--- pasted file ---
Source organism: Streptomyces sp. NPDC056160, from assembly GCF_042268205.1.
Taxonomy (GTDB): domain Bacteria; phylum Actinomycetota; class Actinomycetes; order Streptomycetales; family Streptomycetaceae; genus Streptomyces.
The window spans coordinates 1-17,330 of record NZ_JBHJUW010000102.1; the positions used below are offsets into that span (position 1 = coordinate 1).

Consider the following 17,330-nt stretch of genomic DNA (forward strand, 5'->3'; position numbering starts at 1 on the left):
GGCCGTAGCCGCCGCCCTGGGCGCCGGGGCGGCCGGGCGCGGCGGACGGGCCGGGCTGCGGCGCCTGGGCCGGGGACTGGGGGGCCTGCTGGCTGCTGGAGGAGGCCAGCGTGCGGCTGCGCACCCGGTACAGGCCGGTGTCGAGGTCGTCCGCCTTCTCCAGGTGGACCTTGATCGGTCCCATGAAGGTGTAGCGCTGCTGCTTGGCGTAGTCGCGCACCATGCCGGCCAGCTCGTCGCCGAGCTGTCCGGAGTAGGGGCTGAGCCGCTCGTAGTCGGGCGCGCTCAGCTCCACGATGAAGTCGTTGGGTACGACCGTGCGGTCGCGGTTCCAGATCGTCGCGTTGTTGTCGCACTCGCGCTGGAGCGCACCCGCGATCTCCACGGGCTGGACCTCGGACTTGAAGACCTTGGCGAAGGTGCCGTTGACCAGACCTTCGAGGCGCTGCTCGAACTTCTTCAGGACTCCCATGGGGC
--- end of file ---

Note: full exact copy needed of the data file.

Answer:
Source organism: Streptomyces sp. NPDC056160, from assembly GCF_042268205.1.
Taxonomy (GTDB): domain Bacteria; phylum Actinomycetota; class Actinomycetes; order Streptomycetales; family Streptomycetaceae; genus Streptomyces.
The window spans coordinates 1-17,330 of record NZ_JBHJUW010000102.1; the positions used below are offsets into that span (position 1 = coordinate 1).

Consider the following 17,330-nt stretch of genomic DNA (forward strand, 5'->3'; position numbering starts at 1 on the left):
GGCCGTAGCCGCCGCCCTGGGCGCCGGGGCGGCCGGGCGCGGCGGACGGGCCGGGCTGCGGCGCCTGGGCCGGGGACTGGGGGGCCTGCTGGCTGCTGGAGGAGGCCAGCGTGCGGCTGCGCACCCGGTACAGGCCGGTGTCGAGGTCGTCCGCCTTCTCCAGGTGGACCTTGATCGGTCCCATGAAGGTGTAGCGCTGCTGCTTGGCGTAGTCGCGCACCATGCCGGCCAGCTCGTCGCCGAGCTGTCCGGAGTAGGGGCTGAGCCGCTCGTAGTCGGGCGCGCTCAGCTCCACGATGAAGTCGTTGGGTACGACCGTGCGGTCGCGGTTCCAGATCGTCGCGTTGTTGTCGCACTCGCGCTGGAGCGCACCCGCGATCTCCACGGGCTGGACCTCGGACTTGAAGACCTTGGCGAAGGTGCCGTTGACCAGACCTTCGAGGCGCTGCTCGAACTTCTTCAGGACTCCCATGGGGC